"Play Tchaikovsky" is based on the composers ballet The Nutcracker Suite and a hard swinging version of “Dance of the Sugar Plum Fairy” appropriately entitled “Groove of the Sugar Plum Fairy” is amongst the highlights.
One of a series of sessions featuring Bob Belden's arrangements for the Classical Jazz Quartet, this volume focuses exclusively on one piece, Sergei Rachmaninov's Piano Concerto №2 in C Minor. As a result, this is by far the most ambitious project tackled by the quartet, though Kenny Barron, Stefon Harris, Ron Carter and Lewis Nash are more than up to the task.
Tchaikovsky's Nutcracker Suite has previously been arranged in a jazz setting by Duke Ellington and Billy Strayhorn, but Bob Belden's charts for the superb Classical Jazz Quartet (Kenny Barron, Stefon Harris, Ron Carter, and Lewis Nash) are also worth investigating.The musicianship is at a high level throughout the session; Carter's fluid basslines and Nash's subtle percussion are essential to the date.
The names of Johann Sebastian Bach, Pyotr Ilyich Tchaikovsky and Sergei Rachmaninoff do not necessarily conjure images and sounds of jazz in one's mind, that is until one has listened to recordings by the Classical Jazz Quartet. Although these musicians utilize the same instruments as the Modern Jazz Quartet, they are in no way clones or copycats of that groundbreaking group. They have very much their own sound and style. This is not surprising given the huge talent of the musicians involved; all four are virtuosos on their respective instruments. The themes, although composed in a different time and place, become excellent vehicles for complex, sometimes, bluesy, often swinging and always fresh improvisations in the hands of these musicians. And although one might think of any recording billed as "classical meets jazz" as background music, this music definitely is not. The double CD consists of the group's three previously released recordings, plus one bonus track featuring their interpretation of Handel's Hallelujah.
The Classical Jazz Quartet are a superstar group with great critical and commercial success. This disc features music mostly taken from their Bach and Tchaikovsky albums. It also features the unreleased "Hallelujah" from Handel's "Messiah" and is practically a CJQ greates.
In typical Fantasy Records aplomb, this four-CD set collects the eight albums which the Modern Jazz Quartet either mentored or collaborated on during their tenure at the commencement and nadir of their reign as jazz's premier chamber ensemble. Beginning with the 1952 issue of Modern Jazz Quartet/Milt Jackson Quintet recording (the earlier Milt Jackson Quartet sides are not here for obvious reasons, as the band did not commence its fully developed form on them) featuring original drummer Kenny Clarke before Connie Kay replaced him, and ending with This One's For Basie in 1985; the association the MJQ had with Prestige was a monumental one.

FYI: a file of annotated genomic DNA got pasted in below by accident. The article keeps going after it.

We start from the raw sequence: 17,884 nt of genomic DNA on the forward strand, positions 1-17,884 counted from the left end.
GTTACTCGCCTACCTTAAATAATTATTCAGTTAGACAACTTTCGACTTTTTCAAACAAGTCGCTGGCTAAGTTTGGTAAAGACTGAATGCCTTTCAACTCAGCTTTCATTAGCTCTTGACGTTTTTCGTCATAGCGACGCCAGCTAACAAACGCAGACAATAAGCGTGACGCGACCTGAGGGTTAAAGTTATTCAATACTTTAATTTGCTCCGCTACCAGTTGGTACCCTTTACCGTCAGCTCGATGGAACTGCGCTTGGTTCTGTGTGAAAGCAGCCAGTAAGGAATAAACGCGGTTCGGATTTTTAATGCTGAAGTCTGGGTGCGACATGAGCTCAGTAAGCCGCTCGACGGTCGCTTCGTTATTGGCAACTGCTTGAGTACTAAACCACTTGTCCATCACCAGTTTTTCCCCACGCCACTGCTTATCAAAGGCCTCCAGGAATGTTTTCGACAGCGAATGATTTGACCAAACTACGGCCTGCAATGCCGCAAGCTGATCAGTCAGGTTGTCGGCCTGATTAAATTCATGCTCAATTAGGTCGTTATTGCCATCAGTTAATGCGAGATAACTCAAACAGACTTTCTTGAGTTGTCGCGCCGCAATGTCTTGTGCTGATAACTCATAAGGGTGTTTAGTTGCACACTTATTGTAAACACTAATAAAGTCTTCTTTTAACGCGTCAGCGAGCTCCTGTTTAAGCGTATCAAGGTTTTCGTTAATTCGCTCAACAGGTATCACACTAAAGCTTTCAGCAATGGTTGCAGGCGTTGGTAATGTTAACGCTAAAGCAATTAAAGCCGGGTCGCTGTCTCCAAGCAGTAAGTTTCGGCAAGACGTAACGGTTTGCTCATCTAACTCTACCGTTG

Spanning one of the few transitional periods for the Modern Jazz Quartet when Connie Kay replaced Kenny Clarke as the group's drummer, The Artistry of the Modern Jazz Quartet covers the years from 1952-1955. By this point in the group's career, John Lewis was largely overseeing the quartet's repertoire, penning the bulk of the original material. Indeed, on The Artistry Of, the pianist contributes six compositions to Milt Jackson's one (the excellent "Ralph's New Blues"). The set is balanced out by renditions of the most common of jazz standards in "Almost Like Falling in Love," "I'll Remember April," and "In a Sentimental Mood," and the work of more contemporary artists like Dizzy Gillespie and Sonny Rollins…
This is a strong recording from the Modern Jazz Quartet, with inventive versions of John Lewis' "Vendome," Ray Brown's "Pyramid," Jim Hall's "Romaine," and Lewis' famous "Django," along with cooking jams on "How High the Moon" and "It Don't Mean a Thing." The MJQ had become a jazz institution by this time, but they never lost their creative edge, and their performances (even on the remakes) are quite stimulating, enthusiastic, and fresh.
That sound. One group conceived it. Defined it. Perfected it. The Modern Jazz Quartet was certainly one of the most distinctive voices in the history of jazz, thanks to the unique qualities of personal expression and collective vision of its members Milt Jackson, John Lewis, Percy Heath and Connie Kay (who had replaced original drummer Kenny Clarke by the time the band started recording this music). They were also exceptionally prolific during their tenure at Atlantic Records, producing 14 albums in eight years. And now, that MJQ sound gets the complete respect it deserves, thanks to our new box, The Complete 1956-1964 Modern Jazz Quartet Atlantic Studio Recordings.